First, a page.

The actual contents for the lab is available here. Give me a shout if you need help getting it up and running.

I gave two solo talks following the lab. The first was on JMS 2 titled "What’s New in Java Message Service 2". This was essentially the same talk given by JMS 2 specification lead Nigel Deakin at JavaOne San Francisco. I talked about the JMS 2 simplified API, JMSContext injection, delivery delays, asynchronous send, JMS resource definition in Java EE 7, standardized configuration for JMS MDBs in EJB 3.2, mandatory JCA pluggability and the like. The session went very well, there was good Q & A and someone even told me this was the best session of the conference! The slides for the talk are here:

My last talk for the conference was on JAX-RS 2 in the keynote hall. Titled "JAX-RS 2: New and Noteworthy in the RESTful Web Services API" this was basically the same talk given by the specification leads Santiago Pericas-Geertsen and Marek Potociar at JavaOne San Francisco. I talked about the JAX-RS 2 client API, asyncronous processing, filters/interceptors, hypermedia support, server-side content negotiation and the like. The talk went very well and I got a few very kind complements afterwards. The slides for the talk are here:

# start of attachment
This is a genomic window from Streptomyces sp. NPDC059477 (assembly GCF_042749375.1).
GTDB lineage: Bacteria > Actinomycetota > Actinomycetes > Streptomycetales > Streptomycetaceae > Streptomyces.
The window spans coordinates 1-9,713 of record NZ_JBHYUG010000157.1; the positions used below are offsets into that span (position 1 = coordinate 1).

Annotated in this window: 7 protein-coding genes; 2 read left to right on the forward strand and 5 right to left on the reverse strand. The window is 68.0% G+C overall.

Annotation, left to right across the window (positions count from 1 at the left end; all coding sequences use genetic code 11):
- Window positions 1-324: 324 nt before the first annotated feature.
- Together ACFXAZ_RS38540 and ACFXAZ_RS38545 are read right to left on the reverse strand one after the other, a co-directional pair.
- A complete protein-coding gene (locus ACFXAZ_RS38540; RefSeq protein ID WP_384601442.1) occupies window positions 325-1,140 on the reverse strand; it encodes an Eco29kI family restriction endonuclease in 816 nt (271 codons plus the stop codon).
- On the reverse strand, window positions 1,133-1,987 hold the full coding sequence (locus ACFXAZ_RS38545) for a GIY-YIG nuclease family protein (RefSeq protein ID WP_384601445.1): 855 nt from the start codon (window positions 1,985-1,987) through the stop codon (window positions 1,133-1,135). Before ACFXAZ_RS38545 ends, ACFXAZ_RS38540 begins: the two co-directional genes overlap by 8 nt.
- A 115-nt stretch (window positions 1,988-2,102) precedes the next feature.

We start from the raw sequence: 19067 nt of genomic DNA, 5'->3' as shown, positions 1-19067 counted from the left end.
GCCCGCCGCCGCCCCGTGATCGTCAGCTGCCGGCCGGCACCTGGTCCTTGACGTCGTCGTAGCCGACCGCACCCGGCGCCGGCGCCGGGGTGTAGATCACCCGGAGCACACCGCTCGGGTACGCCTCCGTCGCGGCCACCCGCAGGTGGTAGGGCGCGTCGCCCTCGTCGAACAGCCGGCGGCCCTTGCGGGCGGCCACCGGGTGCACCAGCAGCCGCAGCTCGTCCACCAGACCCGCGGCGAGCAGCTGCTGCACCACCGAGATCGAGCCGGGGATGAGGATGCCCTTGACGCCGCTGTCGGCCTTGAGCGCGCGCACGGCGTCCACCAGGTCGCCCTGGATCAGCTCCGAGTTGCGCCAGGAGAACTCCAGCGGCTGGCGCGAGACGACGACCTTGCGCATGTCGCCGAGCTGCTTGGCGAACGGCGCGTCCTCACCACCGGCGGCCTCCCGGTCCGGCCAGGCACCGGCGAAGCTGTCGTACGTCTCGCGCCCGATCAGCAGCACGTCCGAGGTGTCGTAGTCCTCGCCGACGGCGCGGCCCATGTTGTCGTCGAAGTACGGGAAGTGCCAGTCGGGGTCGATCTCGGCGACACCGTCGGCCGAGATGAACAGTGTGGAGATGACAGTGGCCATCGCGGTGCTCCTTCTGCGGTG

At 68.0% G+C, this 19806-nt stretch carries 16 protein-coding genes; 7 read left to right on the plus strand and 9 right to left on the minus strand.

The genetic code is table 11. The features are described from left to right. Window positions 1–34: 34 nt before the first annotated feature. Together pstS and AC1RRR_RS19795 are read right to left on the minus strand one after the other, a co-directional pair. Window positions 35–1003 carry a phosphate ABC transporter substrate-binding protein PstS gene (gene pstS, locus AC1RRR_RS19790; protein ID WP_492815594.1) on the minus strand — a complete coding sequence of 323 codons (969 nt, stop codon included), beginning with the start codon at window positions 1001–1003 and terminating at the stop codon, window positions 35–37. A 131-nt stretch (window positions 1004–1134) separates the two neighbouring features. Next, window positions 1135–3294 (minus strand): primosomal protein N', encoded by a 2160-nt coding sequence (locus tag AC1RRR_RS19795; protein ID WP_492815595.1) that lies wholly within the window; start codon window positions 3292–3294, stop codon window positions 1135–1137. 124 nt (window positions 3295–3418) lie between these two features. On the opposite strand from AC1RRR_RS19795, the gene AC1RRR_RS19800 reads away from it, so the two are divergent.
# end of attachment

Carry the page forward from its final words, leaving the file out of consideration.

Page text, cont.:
On a more personal note, Sao Paulo has always had a special place in my heart as the incubating city for Sepultura and Soulfy -- two of my most favorite heavy metal musical groups of all time! Consequently, the city has a perpertually alive and kicking metal scene pretty much any given day of the week.

This time I got to check out a solid performance by local metal gig Republica at the legendary Manifesto Bar. I also wanted to see a Dio Tribute at the Blackmore but ran out of time and energy...

Overall I enjoyed the conference/Sao Paulo and look forward to going to Brazil again next year!

About



Reza Rahman is a former independent consultant, now Java EE/GlassFish evangelist.

He is the author of the popular book EJB 3 in Action. Reza is a frequent speaker at Java User Groups and conferences worldwide.

Reza has been a member of the Java EE, EJB and JMS expert groups. He implemented the EJB container for the Resin open source Java EE application server.

All views voiced are my own, not necessarily Oracle's.